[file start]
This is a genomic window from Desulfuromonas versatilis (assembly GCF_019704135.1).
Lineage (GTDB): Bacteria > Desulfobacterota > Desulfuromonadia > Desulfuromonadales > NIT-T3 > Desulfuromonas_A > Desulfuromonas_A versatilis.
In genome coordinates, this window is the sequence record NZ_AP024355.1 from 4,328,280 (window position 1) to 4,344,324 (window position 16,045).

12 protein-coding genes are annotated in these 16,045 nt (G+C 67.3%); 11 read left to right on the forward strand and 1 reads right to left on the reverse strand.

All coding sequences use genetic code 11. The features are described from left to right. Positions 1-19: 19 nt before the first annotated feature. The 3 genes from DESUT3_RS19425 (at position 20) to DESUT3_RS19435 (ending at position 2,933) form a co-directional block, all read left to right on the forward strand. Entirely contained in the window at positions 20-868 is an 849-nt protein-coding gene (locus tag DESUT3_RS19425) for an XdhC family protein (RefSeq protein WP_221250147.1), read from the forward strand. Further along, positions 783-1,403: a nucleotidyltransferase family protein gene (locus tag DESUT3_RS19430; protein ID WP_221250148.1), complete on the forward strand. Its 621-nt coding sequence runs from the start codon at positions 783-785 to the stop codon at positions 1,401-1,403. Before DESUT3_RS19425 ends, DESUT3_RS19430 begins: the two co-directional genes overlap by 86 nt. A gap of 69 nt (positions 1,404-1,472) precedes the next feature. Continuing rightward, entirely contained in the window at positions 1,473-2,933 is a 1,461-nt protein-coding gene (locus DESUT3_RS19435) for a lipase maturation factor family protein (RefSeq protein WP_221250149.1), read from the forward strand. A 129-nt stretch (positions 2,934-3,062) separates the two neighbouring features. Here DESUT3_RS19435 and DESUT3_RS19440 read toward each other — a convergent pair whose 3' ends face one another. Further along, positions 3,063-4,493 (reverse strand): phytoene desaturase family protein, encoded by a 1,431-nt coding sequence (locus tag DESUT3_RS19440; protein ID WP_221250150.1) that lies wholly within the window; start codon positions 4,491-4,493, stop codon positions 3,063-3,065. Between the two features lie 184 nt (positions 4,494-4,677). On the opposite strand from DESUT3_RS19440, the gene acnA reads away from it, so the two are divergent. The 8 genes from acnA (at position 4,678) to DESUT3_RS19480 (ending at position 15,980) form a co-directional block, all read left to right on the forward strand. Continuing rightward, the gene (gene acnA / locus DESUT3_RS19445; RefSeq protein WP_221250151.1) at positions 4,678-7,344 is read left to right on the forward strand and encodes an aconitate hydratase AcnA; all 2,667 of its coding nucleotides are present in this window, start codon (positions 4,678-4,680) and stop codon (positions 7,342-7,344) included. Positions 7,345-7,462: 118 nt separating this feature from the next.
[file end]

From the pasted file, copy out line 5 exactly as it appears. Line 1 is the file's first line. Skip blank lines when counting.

All coding sequences use genetic code 11. The features are described from left to right. Positions 1-19: 19 nt before the first annotated feature. The 3 genes from DESUT3_RS19425 (at position 20) to DESUT3_RS19435 (ending at position 2,933) form a co-directional block, all read left to right on the forward strand. Entirely contained in the window at positions 20-868 is an 849-nt protein-coding gene (locus tag DESUT3_RS19425) for an XdhC family protein (RefSeq protein WP_221250147.1), read from the forward strand. Further along, positions 783-1,403: a nucleotidyltransferase family protein gene (locus tag DESUT3_RS19430; protein ID WP_221250148.1), complete on the forward strand. Its 621-nt coding sequence runs from the start codon at positions 783-785 to the stop codon at positions 1,401-1,403. Before DESUT3_RS19425 ends, DESUT3_RS19430 begins: the two co-directional genes overlap by 86 nt. A gap of 69 nt (positions 1,404-1,472) precedes the next feature. Continuing rightward, entirely contained in the window at positions 1,473-2,933 is a 1,461-nt protein-coding gene (locus DESUT3_RS19435) for a lipase maturation factor family protein (RefSeq protein WP_221250149.1), read from the forward strand. A 129-nt stretch (positions 2,934-3,062) separates the two neighbouring features. Here DESUT3_RS19435 and DESUT3_RS19440 read toward each other — a convergent pair whose 3' ends face one another. Further along, positions 3,063-4,493 (reverse strand): phytoene desaturase family protein, encoded by a 1,431-nt coding sequence (locus tag DESUT3_RS19440; protein ID WP_221250150.1) that lies wholly within the window; start codon positions 4,491-4,493, stop codon positions 3,063-3,065. Between the two features lie 184 nt (positions 4,494-4,677). On the opposite strand from DESUT3_RS19440, the gene acnA reads away from it, so the two are divergent. The 8 genes from acnA (at position 4,678) to DESUT3_RS19480 (ending at position 15,980) form a co-directional block, all read left to right on the forward strand. Continuing rightward, the gene (gene acnA / locus DESUT3_RS19445; RefSeq protein WP_221250151.1) at positions 4,678-7,344 is read left to right on the forward strand and encodes an aconitate hydratase AcnA; all 2,667 of its coding nucleotides are present in this window, start codon (positions 4,678-4,680) and stop codon (positions 7,342-7,344) included. Positions 7,345-7,462: 118 nt separating this feature from the next.